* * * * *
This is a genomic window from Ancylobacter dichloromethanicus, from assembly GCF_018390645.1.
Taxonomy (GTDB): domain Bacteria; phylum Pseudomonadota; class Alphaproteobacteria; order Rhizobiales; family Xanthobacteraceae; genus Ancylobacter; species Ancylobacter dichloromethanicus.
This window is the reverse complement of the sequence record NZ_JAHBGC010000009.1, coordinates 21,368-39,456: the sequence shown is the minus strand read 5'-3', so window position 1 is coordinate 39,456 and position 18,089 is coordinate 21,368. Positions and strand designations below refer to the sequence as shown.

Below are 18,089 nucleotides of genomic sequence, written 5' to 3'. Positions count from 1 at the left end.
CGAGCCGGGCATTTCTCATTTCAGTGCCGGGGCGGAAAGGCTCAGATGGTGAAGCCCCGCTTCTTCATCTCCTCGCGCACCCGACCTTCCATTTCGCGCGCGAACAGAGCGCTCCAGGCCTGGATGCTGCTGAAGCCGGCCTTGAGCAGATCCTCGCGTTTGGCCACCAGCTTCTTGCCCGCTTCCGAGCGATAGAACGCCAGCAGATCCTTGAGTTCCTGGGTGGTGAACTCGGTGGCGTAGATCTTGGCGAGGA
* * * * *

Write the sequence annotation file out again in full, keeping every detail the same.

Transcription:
This is a genomic window from Ancylobacter dichloromethanicus, from assembly GCF_018390645.1.
Taxonomy (GTDB): domain Bacteria; phylum Pseudomonadota; class Alphaproteobacteria; order Rhizobiales; family Xanthobacteraceae; genus Ancylobacter; species Ancylobacter dichloromethanicus.
This window is the reverse complement of the sequence record NZ_JAHBGC010000009.1, coordinates 21,368-39,456: the sequence shown is the minus strand read 5'-3', so window position 1 is coordinate 39,456 and position 18,089 is coordinate 21,368. Positions and strand designations below refer to the sequence as shown.

Below are 18,089 nucleotides of genomic sequence, written 5' to 3'. Positions count from 1 at the left end.
CGAGCCGGGCATTTCTCATTTCAGTGCCGGGGCGGAAAGGCTCAGATGGTGAAGCCCCGCTTCTTCATCTCCTCGCGCACCCGACCTTCCATTTCGCGCGCGAACAGAGCGCTCCAGGCCTGGATGCTGCTGAAGCCGGCCTTGAGCAGATCCTCGCGTTTGGCCACCAGCTTCTTGCCCGCTTCCGAGCGATAGAACGCCAGCAGATCCTTGAGTTCCTGGGTGGTGAACTCGGTGGCGTAGATCTTGGCGAGGA